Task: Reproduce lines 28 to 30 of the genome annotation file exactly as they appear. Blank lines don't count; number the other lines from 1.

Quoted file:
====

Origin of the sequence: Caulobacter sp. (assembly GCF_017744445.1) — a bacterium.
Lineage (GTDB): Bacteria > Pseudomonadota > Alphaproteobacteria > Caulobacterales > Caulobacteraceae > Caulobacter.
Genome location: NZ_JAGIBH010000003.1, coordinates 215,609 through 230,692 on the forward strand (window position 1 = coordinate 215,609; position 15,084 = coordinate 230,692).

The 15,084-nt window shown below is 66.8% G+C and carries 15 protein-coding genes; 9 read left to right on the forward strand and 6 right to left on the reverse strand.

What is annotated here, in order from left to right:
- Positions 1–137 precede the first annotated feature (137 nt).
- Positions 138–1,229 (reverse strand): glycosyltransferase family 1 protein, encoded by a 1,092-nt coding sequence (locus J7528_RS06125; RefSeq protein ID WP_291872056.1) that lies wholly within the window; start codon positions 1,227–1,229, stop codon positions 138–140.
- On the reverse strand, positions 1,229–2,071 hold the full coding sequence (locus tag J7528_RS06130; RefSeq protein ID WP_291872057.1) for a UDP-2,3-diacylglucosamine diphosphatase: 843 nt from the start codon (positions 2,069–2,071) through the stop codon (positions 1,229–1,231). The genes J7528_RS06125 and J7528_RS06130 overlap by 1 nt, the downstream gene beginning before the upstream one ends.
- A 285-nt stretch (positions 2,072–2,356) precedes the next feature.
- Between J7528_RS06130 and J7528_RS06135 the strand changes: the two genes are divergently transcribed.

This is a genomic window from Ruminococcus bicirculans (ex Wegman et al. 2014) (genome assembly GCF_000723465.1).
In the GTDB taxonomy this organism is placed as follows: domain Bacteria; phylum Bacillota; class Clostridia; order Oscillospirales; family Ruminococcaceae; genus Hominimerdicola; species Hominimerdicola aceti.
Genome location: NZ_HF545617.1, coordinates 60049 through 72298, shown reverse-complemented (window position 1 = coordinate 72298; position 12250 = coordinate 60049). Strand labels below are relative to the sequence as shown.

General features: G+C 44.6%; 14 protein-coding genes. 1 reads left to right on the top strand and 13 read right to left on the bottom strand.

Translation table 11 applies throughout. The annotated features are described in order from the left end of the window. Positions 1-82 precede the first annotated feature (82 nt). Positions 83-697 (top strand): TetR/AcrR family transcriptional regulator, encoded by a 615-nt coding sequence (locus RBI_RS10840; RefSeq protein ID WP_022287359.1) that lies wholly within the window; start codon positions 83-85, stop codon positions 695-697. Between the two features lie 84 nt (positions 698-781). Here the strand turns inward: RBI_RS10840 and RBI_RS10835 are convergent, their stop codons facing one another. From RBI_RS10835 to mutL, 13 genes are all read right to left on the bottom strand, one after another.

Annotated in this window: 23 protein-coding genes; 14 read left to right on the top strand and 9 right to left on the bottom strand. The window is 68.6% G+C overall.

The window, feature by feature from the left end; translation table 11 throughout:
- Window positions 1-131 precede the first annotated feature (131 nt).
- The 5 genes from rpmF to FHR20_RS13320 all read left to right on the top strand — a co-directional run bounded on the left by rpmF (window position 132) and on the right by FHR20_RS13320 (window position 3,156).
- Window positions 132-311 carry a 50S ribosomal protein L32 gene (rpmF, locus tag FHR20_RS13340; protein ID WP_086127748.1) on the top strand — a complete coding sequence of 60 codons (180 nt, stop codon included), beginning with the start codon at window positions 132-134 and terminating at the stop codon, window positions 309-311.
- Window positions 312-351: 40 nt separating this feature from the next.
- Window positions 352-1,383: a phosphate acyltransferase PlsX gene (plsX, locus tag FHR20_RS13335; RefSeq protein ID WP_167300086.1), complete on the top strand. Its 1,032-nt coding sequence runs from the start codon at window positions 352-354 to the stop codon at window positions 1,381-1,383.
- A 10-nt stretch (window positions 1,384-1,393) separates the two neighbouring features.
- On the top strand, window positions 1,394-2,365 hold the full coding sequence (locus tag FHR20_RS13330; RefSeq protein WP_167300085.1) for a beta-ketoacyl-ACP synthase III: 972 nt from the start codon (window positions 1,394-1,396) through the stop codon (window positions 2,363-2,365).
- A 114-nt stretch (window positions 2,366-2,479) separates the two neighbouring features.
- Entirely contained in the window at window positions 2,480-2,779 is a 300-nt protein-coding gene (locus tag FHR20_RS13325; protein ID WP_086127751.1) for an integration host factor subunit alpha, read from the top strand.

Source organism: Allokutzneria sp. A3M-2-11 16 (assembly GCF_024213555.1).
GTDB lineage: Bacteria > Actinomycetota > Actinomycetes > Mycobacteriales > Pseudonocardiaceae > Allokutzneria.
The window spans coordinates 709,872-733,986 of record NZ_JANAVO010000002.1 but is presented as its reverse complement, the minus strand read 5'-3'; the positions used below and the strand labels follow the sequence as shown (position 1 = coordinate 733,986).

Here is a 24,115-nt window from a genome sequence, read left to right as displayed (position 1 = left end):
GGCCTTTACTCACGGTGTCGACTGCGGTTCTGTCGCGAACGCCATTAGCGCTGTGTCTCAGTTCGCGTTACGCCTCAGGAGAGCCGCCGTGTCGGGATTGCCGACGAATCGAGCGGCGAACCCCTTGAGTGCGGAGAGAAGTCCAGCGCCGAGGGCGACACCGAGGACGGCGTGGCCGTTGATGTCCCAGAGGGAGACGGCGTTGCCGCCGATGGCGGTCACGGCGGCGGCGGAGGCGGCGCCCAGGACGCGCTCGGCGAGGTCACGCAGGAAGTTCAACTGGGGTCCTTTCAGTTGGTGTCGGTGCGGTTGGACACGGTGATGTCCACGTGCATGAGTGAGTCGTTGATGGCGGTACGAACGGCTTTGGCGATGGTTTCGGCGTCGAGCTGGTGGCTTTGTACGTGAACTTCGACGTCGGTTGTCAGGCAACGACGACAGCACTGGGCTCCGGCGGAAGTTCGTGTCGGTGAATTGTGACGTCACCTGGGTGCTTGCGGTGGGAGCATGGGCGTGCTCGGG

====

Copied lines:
GTDB lineage: Bacteria > Actinomycetota > Actinomycetes > Mycobacteriales > Pseudonocardiaceae > Allokutzneria.
The window spans coordinates 709,872-733,986 of record NZ_JANAVO010000002.1 but is presented as its reverse complement, the minus strand read 5'-3'; the positions used below and the strand labels follow the sequence as shown (position 1 = coordinate 733,986).

Here is a 24,115-nt window from a genome sequence, read left to right as displayed (position 1 = left end):